In later years Ransford held a fellowship of the Royal Literary Fund at the Edinburgh-based Centre for Human Ecology and at Queen Margaret University, and from 2003 to 2006 she served as president of the Scottish Centre of International PEN. As ever she maintained her freelance work as poet, translator, reviewer and essayist. She was awarded the OBE, as well as an honorary doctorate from the University of Paisley.


Ransford’s poetry fuses lyricism and intellectuality: not, for many, the most obvious partnership, but she told me that she never thought in terms of either/or. As well as her Indian self she expressed her Scottish self in many poetic celebrations of her country’s landscape and culture, most recently and eloquently in her collection Made in Scotland: Poems and Evocations of Holyrood Park (Luath, 2014), which is further graced by photography from Mike Knowles, a long-term visual arts collaborator and friend.


It is fitting that her valedictory collection (Luath, June 2015), bears the title A Good Cause: Ransford has been one of the most engagee of Scottish writers. Only last year she campaigned vigorously for a Yes vote in the independence referendum, and for her this was very much part of wider international causes such as the Campaign Against the Arms Trade, Greenpeace and the like.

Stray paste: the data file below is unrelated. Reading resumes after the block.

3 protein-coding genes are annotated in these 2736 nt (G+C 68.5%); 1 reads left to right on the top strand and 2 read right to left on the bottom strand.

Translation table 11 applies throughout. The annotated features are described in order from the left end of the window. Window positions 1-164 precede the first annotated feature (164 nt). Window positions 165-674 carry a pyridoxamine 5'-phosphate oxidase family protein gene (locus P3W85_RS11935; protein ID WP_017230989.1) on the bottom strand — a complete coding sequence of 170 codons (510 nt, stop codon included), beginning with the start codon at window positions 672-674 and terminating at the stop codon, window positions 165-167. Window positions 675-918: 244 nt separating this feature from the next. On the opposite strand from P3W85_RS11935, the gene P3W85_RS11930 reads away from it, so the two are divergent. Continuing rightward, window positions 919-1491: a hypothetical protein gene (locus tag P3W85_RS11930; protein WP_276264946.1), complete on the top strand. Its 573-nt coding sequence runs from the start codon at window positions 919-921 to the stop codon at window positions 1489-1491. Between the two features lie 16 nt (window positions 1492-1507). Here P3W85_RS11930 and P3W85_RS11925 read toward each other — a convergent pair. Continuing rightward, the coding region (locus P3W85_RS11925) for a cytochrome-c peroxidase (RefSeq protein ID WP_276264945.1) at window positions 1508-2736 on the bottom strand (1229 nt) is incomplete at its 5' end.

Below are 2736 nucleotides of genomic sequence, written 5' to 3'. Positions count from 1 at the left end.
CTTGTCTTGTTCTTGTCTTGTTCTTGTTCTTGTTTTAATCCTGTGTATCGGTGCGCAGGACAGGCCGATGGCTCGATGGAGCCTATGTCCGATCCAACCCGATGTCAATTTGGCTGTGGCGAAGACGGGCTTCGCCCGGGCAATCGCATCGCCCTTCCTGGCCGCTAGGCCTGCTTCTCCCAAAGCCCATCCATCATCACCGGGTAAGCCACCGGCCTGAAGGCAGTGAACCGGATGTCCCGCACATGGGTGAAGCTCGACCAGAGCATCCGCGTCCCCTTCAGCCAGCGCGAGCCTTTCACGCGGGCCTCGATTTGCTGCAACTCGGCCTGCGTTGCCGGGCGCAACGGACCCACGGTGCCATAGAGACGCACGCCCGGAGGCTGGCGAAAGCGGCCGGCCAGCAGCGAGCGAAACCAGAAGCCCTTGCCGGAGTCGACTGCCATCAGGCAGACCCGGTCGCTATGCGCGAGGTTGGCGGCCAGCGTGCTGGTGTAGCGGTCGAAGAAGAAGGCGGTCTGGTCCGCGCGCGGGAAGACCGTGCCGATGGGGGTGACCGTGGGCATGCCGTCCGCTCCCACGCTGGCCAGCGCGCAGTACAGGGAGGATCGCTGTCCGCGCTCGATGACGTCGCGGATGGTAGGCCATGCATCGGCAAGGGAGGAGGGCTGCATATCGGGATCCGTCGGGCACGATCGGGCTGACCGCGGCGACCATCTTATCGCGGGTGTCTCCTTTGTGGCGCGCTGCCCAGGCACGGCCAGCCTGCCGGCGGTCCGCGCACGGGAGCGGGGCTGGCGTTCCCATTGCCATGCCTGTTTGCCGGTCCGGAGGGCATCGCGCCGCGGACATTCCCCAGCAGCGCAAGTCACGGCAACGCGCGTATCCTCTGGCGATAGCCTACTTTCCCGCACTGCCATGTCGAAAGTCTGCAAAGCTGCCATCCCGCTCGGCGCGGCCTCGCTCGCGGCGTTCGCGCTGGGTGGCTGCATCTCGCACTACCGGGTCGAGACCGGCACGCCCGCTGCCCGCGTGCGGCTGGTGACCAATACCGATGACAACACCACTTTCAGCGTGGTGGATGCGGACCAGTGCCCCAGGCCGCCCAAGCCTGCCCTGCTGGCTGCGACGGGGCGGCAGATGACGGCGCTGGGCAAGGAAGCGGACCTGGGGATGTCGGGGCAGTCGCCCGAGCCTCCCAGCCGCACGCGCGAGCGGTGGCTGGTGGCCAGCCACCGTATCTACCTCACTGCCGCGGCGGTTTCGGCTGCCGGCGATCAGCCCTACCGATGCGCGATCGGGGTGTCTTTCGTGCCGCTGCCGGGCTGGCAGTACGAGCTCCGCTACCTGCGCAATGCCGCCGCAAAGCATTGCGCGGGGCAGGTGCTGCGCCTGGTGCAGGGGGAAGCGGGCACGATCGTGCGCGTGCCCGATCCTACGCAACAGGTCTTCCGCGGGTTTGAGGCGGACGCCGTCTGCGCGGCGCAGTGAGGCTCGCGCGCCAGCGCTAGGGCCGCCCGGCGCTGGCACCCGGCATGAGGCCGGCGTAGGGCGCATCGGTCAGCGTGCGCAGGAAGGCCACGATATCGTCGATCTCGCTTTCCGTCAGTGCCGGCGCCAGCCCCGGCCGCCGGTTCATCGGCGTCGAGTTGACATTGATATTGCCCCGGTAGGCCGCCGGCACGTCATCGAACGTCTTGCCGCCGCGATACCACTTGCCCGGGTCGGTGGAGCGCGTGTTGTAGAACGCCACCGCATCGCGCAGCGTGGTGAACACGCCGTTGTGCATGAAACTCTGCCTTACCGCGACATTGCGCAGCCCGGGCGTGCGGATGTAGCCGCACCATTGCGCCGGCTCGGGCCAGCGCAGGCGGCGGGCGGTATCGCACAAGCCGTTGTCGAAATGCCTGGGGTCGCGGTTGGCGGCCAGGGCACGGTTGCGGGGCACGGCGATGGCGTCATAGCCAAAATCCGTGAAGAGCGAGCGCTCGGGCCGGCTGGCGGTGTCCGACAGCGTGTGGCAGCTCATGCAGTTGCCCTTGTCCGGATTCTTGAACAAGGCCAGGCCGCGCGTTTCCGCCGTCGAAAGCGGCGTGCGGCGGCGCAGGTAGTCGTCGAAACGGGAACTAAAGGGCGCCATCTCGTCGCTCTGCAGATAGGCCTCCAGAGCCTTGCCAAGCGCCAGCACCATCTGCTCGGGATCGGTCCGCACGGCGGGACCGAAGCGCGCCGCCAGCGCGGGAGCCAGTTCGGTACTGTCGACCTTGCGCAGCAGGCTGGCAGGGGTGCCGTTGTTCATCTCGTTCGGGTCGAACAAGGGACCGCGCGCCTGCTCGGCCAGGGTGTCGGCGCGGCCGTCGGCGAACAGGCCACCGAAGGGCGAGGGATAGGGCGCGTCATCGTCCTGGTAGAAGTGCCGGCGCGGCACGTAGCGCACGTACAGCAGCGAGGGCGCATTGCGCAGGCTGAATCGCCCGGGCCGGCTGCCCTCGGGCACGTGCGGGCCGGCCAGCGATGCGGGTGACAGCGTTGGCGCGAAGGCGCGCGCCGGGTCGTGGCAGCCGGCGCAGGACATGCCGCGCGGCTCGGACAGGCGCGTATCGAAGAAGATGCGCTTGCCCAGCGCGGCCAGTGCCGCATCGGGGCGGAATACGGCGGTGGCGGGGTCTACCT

In her writing and in her activism at the Poetry Library and elsewhere, she was much inspired by the work of the great Scottish-international polymath Patrick Geddes and his insistence on the interconnectedness of place, work, and folk. Michael Lister has written well of Ransford’s theme of the angelic. This owed much, I believe, to a non-Christian source, Rilke’s Duino Elegies. Indeed, it is a short Rilke poem, as translated by Ransford, that sums up for me her integrative vision (a phrase we favoured during and after our Poetry Library days): “Since delight has winged you / over countless previous precipices, / engineer bold bridges now / whose arching defies geometries.”

TOM HUBBARD